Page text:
Intercity Transit is looking to make the rare jump to zero-fare service beginning January 1, 2020, pending a board of directors vote next week. Last year, voters in the urbanized portion of Thurston County approved a 0.4 percent sales tax increase to fund more transit service. Riders on Intercity Transit buses currently pay $1.25 for adult fares on local routes and $3 on express services to Tacoma and Lakewood.
The zero-fare proposal, not part of the long-range plan and goals of the ballot measure, came about as part of a simple opportunity: the fareboxes for the system are in need of replacement. Intercity Transit is not part of the ORCA program and would need to spend more than $1 million to outfit its buses with farecard readers and other equipment.
The pilot, if approved, would run for five years before being re-evaluated for permanent renewal or reverting to a fare-based system. Intercity Transit relies on fares for about 1.5 percent of its annual operating revenue, including fares from partner agencies and employers, and would be able to backfill the lost revenue without an impact to current and proposed services.
Intercity Transit already has its own zero-fare services, namely the long-running “Dash” shuttles that connect Downtown Olympia to the Washington State Capitol campus. The agency recently launched “The One“, a frequent zero-fare route between the Capital Mall, Downtown Olympia, and northern Lacey that runs every 15 minutes on weekdays. The route acts as a precursor to eventual BRT, with only 10 stops that cut down travel times in half, and is funded by a state grant.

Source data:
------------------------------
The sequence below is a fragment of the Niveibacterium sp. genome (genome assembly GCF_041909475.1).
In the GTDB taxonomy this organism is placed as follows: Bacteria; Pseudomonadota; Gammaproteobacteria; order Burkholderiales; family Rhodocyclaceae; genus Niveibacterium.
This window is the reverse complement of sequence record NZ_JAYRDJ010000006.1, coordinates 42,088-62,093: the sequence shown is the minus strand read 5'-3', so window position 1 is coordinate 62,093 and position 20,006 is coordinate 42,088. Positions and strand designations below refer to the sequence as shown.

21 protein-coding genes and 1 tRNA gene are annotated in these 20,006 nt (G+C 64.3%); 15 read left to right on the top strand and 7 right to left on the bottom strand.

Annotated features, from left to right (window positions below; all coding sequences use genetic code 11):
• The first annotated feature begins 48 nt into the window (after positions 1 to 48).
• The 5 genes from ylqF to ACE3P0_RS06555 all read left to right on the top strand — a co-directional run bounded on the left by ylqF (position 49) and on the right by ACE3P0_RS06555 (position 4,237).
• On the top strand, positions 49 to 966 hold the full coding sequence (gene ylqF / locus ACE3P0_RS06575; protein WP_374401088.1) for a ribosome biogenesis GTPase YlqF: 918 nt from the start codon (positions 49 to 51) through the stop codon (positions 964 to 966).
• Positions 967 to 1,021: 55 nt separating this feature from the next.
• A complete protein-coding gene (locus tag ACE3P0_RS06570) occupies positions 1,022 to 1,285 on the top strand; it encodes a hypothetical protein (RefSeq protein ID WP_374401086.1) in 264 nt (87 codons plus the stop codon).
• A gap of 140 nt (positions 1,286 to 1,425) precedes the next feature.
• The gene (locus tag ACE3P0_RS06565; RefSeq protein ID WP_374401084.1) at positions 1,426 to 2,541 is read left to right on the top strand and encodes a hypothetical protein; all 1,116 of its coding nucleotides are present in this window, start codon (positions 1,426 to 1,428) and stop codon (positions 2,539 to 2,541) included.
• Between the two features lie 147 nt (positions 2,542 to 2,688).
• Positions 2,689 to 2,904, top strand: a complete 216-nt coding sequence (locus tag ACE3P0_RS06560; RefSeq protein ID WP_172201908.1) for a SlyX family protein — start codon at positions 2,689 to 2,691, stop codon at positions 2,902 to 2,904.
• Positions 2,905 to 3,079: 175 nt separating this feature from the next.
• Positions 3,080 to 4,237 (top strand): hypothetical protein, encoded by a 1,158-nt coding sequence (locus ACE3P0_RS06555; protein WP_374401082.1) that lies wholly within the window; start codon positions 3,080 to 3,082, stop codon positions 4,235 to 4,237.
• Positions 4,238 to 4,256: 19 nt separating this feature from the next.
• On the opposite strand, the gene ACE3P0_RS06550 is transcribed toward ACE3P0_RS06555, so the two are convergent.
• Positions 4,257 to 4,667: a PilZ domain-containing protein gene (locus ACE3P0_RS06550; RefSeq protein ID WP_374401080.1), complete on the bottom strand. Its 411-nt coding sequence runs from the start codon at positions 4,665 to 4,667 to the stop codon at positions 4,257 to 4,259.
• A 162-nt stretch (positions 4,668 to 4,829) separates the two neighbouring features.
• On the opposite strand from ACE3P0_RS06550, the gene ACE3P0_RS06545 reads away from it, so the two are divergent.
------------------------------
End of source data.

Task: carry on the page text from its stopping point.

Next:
With their experience in running these services, Intercity Transit is looking to avoid some of the problems introduced when buses go zero-fare. The project FAQ states that the agency doesn’t anticipate overcrowding to be a problem as the system already has spare capacity from recent improvements and would continue to grow as needed. The systemwide capacity would also be improved with the faster dwell times enabled by all-door boarding, and people in Thurston County would have greater access to services and destinations. Stephen Fesler at The Urbanist also points out that zero-fare transit is not a foreign concept to the region as a whole, with Island Transit and Tacoma Link still mostly free, but other small agencies are paying large sums for ORCA Next Generation upgrades.
The Intercity Transit Board of Directors will decide on the zero-fare proposal on December 4. Until then, the agency is taking public comments by phone at (360) 705-5852 and email at firstname.lastname@example.org.